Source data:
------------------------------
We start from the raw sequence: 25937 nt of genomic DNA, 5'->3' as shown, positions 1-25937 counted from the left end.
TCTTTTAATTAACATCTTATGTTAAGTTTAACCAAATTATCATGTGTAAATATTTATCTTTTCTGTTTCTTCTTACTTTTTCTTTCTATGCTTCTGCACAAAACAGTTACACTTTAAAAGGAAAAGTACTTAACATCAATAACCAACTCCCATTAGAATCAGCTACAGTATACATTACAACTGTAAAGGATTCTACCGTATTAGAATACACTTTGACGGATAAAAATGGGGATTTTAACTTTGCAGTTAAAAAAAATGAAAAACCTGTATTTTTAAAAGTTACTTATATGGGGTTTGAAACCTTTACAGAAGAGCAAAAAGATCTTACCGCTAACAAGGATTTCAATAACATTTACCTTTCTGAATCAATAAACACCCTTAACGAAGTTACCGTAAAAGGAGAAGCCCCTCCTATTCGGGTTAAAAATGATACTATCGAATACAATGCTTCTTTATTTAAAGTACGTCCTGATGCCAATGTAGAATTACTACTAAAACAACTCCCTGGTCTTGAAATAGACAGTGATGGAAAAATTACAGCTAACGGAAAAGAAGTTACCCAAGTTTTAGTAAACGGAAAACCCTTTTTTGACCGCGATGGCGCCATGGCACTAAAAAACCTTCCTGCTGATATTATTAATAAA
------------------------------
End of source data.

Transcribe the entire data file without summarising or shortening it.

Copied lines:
We start from the raw sequence: 25937 nt of genomic DNA, 5'->3' as shown, positions 1-25937 counted from the left end.
TCTTTTAATTAACATCTTATGTTAAGTTTAACCAAATTATCATGTGTAAATATTTATCTTTTCTGTTTCTTCTTACTTTTTCTTTCTATGCTTCTGCACAAAACAGTTACACTTTAAAAGGAAAAGTACTTAACATCAATAACCAACTCCCATTAGAATCAGCTACAGTATACATTACAACTGTAAAGGATTCTACCGTATTAGAATACACTTTGACGGATAAAAATGGGGATTTTAACTTTGCAGTTAAAAAAAATGAAAAACCTGTATTTTTAAAAGTTACTTATATGGGGTTTGAAACCTTTACAGAAGAGCAAAAAGATCTTACCGCTAACAAGGATTTCAATAACATTTACCTTTCTGAATCAATAAACACCCTTAACGAAGTTACCGTAAAAGGAGAAGCCCCTCCTATTCGGGTTAAAAATGATACTATCGAATACAATGCTTCTTTATTTAAAGTACGTCCTGATGCCAATGTAGAATTACTACTAAAACAACTCCCTGGTCTTGAAATAGACAGTGATGGAAAAATTACAGCTAACGGAAAAGAAGTTACCCAAGTTTTAGTAAACGGAAAACCCTTTTTTGACCGCGATGGCGCCATGGCACTAAAAAACCTTCCTGCTGATATTATTAATAAA